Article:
Movements from Wine Australia + some fine wines to match
This week marked our first big WCA committee meeting for 2011 (WCA – Wine Communicators of Australia, the national committee of which I’m a part of) and in amongst the usual discussions came an interesting presentation by a representative of Australia’s peak wine body, Wine Australia.
What made it interesting was just to hear about the changing focus of Wine Australia’s marketing activities, particularly on the domestic front. Previously, the perception has always been that Wine Australia’s focus has been on export markets, with the dollars spent on international marketing, promotion and information, often with minimal regard for what happens within Australia itself. Flash forward to 2011 however and domestic marketing seems important again, with the appointment of a newly created Domestic Marketing Manager position, backed by a board whom see Australian wine sales as of increased relevance.
Once official duties were largely sorted, the wines thankfully came out, and the WCA cellar has some very handy wines in it indeed (most of which have been winners at previous Sydney Wine Shows).
Annie’s Lane Coppertrail Riesling 2004 (Clare Valley, SA) 11%
Couldn’t be any more Clare Valley-esque if it tried. More in the Watervale mould that is, all toasty richness and a plump middle, in an upfront and open style. There is quite a deal of toast through the finish too, which not everyone is going to like, but the length is top shelf. It’s not going to get any better, but I rather liked this. 18/93
Tahbilk ‘1927 Vines’ Marsanne 2003 (Goulburn Valley, Vic) 10.5%
If the Coppertrail is the affable and upfront blonde, then this is the slightly more austere – but ultimately sexier – brunette. Lemon, lemon juice, even a hint of crab (yep, crab). Wonderful line and length, briny acidity and real intensity. Heavy, lightly creamy finish. Put me in the mind of a Tyrrells Stevens Sem actually (good thing) but more lemony, and with similar ageless qualities. Lovely drink (I drained more than one glass very easily). 18.5/94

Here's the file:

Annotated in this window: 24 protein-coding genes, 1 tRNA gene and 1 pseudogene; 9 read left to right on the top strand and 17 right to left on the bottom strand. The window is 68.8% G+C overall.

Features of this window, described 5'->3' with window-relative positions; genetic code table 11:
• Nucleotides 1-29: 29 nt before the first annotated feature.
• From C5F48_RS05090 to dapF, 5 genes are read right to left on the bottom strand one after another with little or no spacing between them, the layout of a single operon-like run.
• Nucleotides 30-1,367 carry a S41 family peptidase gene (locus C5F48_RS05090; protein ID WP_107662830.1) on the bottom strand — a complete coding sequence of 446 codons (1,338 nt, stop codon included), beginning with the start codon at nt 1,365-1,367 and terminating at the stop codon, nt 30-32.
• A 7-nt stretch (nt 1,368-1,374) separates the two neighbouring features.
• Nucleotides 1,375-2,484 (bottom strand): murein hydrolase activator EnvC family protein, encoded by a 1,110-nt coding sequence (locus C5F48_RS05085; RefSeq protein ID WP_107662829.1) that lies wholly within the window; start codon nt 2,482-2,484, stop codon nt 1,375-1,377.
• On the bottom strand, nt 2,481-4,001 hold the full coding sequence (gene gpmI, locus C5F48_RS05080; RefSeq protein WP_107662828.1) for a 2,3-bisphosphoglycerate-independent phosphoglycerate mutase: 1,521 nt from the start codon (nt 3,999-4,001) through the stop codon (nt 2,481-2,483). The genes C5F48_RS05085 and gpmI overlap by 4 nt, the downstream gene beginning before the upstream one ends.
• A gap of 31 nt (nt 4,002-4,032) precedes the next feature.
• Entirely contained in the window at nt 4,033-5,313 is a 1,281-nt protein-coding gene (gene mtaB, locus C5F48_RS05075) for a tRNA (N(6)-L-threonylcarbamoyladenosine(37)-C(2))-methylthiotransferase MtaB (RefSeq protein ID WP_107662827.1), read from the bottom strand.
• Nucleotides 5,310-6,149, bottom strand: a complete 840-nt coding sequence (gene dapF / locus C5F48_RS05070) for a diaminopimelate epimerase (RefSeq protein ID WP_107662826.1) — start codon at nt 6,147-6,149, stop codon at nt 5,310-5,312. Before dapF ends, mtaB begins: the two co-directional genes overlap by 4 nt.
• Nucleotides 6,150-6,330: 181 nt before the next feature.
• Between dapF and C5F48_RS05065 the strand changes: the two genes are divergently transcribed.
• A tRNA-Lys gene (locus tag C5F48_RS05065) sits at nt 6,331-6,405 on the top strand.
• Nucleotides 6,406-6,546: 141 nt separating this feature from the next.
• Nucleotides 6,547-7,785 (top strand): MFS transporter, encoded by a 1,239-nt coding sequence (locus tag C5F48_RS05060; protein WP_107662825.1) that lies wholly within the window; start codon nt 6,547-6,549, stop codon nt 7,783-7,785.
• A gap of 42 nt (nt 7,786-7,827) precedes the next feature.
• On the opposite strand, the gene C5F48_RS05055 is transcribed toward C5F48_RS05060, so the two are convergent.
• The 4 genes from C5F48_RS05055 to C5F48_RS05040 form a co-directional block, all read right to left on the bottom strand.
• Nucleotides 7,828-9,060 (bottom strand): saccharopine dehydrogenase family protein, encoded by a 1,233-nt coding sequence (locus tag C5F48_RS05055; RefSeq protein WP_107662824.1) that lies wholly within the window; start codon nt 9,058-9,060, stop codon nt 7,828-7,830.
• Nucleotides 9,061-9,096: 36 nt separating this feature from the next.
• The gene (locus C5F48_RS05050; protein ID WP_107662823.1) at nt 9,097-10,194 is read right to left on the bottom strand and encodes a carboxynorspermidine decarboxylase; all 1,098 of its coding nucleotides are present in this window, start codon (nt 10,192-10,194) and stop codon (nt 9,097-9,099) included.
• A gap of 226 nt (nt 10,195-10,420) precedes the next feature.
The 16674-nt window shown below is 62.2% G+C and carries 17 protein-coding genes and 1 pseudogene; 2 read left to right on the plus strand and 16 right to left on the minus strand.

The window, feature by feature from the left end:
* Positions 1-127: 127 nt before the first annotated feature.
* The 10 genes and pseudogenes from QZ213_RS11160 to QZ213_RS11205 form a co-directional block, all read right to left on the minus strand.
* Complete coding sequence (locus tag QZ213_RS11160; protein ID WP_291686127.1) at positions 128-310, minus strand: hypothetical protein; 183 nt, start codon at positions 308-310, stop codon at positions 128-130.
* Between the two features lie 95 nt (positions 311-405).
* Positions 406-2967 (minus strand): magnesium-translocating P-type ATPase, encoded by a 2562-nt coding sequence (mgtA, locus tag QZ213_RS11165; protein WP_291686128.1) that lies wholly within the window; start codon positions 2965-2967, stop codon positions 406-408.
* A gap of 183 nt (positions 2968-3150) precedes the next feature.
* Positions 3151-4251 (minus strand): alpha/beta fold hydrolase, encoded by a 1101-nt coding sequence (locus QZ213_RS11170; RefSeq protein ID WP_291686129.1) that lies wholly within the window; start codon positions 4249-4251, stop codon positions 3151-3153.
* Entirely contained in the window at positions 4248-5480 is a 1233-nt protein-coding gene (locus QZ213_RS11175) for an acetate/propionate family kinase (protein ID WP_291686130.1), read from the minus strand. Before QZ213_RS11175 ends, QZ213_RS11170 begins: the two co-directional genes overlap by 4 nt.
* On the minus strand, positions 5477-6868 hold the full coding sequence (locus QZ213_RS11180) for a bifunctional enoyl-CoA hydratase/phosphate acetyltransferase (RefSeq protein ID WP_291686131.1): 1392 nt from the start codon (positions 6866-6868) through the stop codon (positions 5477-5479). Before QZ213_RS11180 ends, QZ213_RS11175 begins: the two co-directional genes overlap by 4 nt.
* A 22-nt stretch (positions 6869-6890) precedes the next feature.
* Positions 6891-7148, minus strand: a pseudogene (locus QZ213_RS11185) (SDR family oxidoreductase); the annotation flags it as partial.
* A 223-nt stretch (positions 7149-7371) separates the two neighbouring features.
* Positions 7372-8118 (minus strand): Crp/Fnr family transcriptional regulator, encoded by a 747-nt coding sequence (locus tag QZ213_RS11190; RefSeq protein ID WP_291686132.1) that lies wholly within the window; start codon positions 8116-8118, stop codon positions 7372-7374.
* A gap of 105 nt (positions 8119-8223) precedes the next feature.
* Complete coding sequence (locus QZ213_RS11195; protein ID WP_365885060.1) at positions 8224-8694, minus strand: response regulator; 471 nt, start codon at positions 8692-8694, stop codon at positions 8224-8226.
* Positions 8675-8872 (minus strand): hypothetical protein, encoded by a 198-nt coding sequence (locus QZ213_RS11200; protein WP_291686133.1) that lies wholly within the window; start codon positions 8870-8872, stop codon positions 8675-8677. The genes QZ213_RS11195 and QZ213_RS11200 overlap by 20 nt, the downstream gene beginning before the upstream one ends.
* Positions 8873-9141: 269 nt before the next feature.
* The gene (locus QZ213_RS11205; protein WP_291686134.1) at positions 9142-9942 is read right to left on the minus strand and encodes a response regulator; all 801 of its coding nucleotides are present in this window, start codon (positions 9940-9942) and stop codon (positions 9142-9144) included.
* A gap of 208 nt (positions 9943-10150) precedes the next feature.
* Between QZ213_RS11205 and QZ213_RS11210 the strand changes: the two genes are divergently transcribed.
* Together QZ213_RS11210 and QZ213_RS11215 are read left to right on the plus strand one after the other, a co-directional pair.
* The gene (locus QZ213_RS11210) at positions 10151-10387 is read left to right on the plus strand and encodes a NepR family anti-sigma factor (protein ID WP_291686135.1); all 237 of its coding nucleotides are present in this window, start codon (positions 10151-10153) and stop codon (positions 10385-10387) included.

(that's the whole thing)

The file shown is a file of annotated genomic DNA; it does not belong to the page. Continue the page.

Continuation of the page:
Cape Mentelle Chardonnay 2007 (Margaret River, WA) 13%
A fraction too ripe? Which sounds shallow considering this is just 13% alcohol, but it just looks a little heady. Creamy, toasty, leesy nose in a rich vanillan style, followed up by a palate that is loaded with flavour (and plenty of spicy oak). I’m seeing good things in this wines future, it just needs some time to settle down. 17.5/91+
Shaw + Smith Chardonnay 2008 (Adelaide Hills, SA) 13.5%
Rough vintage in the Hills. Shocker even. But if ever there was a wine that could defy the vintage it’s this one. It starts off with a figgy nose, in that nicely layered, essence-of-modern-Chardy style. Ripe, though well contained. Quite restrained on the palate too, all things considered, with enough white peach fruit to carry it off. Palate is ultimately big boned and just a bit broad, but no questioning the class. Defies the vintage. 17.4/91
Home Hill Pinot Noir 2005 (Tasmania) 14%
Bedecked with bling. Bedazzled even. Suffice to say it’s won a medal or three. I can see why too. It’s just a big, no-guts-no-glory Pinot, which is a little surprising for Tassie. If anything I think it’s a bit stewed, with a caramel, treacly, stressed fruit edge (though it still smells proper Pinot-ish) Ultimately a little over the top and show wine-esque to be really drinkable (but others quite enjoyed it). 16.5/88
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